Socioeconomic differences in the use of ill-defined causes of death in 16 European countries

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Kulhanova , I , Menvielle , G , Bopp , M , Borrell , C , Deboosere , P , Eikemo , T A , Hoffmann , R , Leinsalu , M , Martikainen , P , Regidor , E , Rodriguez-Sanz , M , Rychtarikova , J , Wojtyniak , B & Mackenbach , J P 2014 , ' Socioeconomic differences in the use of ill-defined causes of death in 16 European countries ' BMC Public Health , vol. 14 , 1295 . DOI: 10.1186/1471-2458-14-1295

Title: Socioeconomic differences in the use of ill-defined causes of death in 16 European countries
Author: Kulhanova, Ivana; Menvielle, Gwenn; Bopp, Matthias; Borrell, Carme; Deboosere, Patrick; Eikemo, Terje A.; Hoffmann, Rasmus; Leinsalu, Mall; Martikainen, Pekka; Regidor, Enrique; Rodriguez-Sanz, Maica; Rychtarikova, Jitka; Wojtyniak, Bogdan; Mackenbach, Johan P.
Contributor: University of Helsinki, Sociology
Date: 2014-12-17
Language: eng
Number of pages: 8
Belongs to series: BMC Public Health
ISSN: 1471-2458
URI: http://hdl.handle.net/10138/164300
Abstract: Background: Cause-of-death data linked to information on socioeconomic position form one of the most important sources of information about health inequalities in many countries. The proportion of deaths from ill-defined conditions is one of the indicators of the quality of cause-of-death data. We investigated educational differences in the use of ill-defined causes of death in official mortality statistics. Methods: Using age-standardized mortality rates from 16 European countries, we calculated the proportion of all deaths in each educational group that were classified as due to "Symptoms, signs and ill-defined conditions". We tested if this proportion differed across educational groups using Chi-square tests. Results: The proportion of ill-defined causes of death was lower than 6.5% among men and 4.5% among women in all European countries, without any clear geographical pattern. This proportion statistically significantly differed by educational groups in several countries with in most cases a higher proportion among less than secondary educated people compared with tertiary educated people. Conclusions: We found evidence for educational differences in the distribution of ill-defined causes of death. However, the differences between educational groups were small suggesting that socioeconomic inequalities in cause-specific mortality in Europe are not likely to be biased.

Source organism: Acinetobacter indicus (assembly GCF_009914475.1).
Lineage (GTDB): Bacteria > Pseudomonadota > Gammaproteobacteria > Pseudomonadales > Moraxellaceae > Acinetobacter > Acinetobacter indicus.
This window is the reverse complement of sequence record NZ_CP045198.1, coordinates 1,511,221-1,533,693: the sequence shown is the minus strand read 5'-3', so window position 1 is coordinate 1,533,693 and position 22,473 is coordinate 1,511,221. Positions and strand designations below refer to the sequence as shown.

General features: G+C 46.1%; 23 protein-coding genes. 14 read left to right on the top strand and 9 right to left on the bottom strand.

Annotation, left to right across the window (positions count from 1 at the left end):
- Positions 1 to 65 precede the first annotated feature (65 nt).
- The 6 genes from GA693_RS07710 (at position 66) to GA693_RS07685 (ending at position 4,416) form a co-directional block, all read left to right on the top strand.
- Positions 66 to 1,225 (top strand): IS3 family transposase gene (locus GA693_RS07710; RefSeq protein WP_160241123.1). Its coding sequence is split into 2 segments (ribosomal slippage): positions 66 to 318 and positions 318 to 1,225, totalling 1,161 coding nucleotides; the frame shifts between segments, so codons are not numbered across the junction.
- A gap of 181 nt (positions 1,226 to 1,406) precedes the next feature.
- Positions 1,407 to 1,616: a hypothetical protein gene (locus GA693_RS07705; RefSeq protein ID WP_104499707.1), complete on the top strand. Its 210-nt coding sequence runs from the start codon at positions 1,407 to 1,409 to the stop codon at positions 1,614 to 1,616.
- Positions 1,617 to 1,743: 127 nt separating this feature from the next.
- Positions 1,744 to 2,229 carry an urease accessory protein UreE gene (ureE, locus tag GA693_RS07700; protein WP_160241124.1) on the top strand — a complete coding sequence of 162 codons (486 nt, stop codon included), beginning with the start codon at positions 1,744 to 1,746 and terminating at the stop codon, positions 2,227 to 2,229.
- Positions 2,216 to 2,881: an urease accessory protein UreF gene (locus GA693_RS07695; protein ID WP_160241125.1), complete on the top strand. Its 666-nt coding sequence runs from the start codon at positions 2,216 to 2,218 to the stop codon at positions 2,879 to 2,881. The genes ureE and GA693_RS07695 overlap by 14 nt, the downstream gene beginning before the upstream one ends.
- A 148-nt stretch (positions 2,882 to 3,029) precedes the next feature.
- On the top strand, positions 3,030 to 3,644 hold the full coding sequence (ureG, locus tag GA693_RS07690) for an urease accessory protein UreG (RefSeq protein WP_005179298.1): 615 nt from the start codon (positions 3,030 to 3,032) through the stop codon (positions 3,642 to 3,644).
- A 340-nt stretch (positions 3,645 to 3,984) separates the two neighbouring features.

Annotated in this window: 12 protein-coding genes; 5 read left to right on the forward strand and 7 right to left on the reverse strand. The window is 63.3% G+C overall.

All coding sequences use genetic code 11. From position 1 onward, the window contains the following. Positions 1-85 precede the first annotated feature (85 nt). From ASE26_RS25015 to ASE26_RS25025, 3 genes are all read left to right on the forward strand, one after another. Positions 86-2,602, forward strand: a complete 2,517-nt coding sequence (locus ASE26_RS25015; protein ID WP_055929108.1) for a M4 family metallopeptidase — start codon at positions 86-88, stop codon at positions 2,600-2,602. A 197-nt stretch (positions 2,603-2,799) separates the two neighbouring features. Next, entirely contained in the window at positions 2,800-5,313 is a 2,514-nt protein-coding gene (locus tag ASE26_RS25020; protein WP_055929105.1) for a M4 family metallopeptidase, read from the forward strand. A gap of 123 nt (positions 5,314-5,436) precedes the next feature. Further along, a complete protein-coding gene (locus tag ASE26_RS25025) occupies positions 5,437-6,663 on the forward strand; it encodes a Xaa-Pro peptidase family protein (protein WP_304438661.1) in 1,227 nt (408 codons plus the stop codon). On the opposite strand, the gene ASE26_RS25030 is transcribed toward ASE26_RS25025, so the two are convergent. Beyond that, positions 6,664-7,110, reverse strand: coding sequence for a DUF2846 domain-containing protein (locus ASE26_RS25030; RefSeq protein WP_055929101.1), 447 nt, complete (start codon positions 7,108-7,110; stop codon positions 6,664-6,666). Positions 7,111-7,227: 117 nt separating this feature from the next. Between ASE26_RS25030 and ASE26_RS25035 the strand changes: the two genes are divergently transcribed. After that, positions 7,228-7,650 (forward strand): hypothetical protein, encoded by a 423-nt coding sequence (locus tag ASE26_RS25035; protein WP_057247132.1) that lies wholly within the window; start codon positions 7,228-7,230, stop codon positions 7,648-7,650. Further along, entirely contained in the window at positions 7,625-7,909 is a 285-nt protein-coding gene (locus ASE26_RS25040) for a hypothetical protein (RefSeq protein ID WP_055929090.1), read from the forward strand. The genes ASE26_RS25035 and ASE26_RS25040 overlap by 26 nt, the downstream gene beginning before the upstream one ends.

Subject: Mortality
Education
Ill-defined causes of death
Data quality
Europe
EDUCATIONAL INEQUALITIES
MORTALITY
HEALTH
MISCLASSIFICATION
POPULATIONS
STATISTICS
LITHUANIA
AUTOPSY
DISEASE
WOMEN
5141 Sociology
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